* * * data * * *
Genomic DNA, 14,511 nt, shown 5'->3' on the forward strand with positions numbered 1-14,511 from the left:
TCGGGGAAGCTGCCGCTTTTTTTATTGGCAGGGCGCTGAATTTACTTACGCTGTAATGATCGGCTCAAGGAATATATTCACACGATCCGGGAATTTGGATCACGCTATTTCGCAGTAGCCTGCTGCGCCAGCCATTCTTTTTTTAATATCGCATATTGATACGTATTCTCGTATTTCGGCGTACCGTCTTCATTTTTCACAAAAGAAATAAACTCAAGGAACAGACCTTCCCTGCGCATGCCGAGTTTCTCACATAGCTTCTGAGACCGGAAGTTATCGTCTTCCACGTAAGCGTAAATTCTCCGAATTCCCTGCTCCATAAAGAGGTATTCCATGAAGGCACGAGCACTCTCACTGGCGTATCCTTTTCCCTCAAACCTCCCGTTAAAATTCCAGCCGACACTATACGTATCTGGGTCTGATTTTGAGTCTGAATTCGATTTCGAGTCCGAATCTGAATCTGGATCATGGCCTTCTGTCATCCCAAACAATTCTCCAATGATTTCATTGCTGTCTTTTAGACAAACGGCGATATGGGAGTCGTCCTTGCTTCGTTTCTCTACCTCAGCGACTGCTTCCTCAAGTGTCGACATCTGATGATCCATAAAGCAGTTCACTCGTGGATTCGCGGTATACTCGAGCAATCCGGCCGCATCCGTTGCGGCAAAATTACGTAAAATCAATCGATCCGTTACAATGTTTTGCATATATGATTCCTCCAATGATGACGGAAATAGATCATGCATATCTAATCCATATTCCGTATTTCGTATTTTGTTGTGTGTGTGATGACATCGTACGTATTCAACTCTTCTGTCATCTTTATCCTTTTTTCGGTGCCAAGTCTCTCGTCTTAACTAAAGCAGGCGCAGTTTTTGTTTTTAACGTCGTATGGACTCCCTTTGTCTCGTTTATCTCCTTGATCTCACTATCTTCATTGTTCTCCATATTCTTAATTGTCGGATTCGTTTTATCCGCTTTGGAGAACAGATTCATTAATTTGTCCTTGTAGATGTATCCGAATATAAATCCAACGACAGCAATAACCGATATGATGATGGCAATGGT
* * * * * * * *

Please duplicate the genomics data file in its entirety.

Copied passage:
Genomic DNA, 14,511 nt, shown 5'->3' on the forward strand with positions numbered 1-14,511 from the left:
TCGGGGAAGCTGCCGCTTTTTTTATTGGCAGGGCGCTGAATTTACTTACGCTGTAATGATCGGCTCAAGGAATATATTCACACGATCCGGGAATTTGGATCACGCTATTTCGCAGTAGCCTGCTGCGCCAGCCATTCTTTTTTTAATATCGCATATTGATACGTATTCTCGTATTTCGGCGTACCGTCTTCATTTTTCACAAAAGAAATAAACTCAAGGAACAGACCTTCCCTGCGCATGCCGAGTTTCTCACATAGCTTCTGAGACCGGAAGTTATCGTCTTCCACGTAAGCGTAAATTCTCCGAATTCCCTGCTCCATAAAGAGGTATTCCATGAAGGCACGAGCACTCTCACTGGCGTATCCTTTTCCCTCAAACCTCCCGTTAAAATTCCAGCCGACACTATACGTATCTGGGTCTGATTTTGAGTCTGAATTCGATTTCGAGTCCGAATCTGAATCTGGATCATGGCCTTCTGTCATCCCAAACAATTCTCCAATGATTTCATTGCTGTCTTTTAGACAAACGGCGATATGGGAGTCGTCCTTGCTTCGTTTCTCTACCTCAGCGACTGCTTCCTCAAGTGTCGACATCTGATGATCCATAAAGCAGTTCACTCGTGGATTCGCGGTATACTCGAGCAATCCGGCCGCATCCGTTGCGGCAAAATTACGTAAAATCAATCGATCCGTTACAATGTTTTGCATATATGATTCCTCCAATGATGACGGAAATAGATCATGCATATCTAATCCATATTCCGTATTTCGTATTTTGTTGTGTGTGTGATGACATCGTACGTATTCAACTCTTCTGTCATCTTTATCCTTTTTTCGGTGCCAAGTCTCTCGTCTTAACTAAAGCAGGCGCAGTTTTTGTTTTTAACGTCGTATGGACTCCCTTTGTCTCGTTTATCTCCTTGATCTCACTATCTTCATTGTTCTCCATATTCTTAATTGTCGGATTCGTTTTATCCGCTTTGGAGAACAGATTCATTAATTTGTCCTTGTAGATGTATCCGAATATAAATCCAACGACAGCAATAACCGATATGATGATGGCAATGGT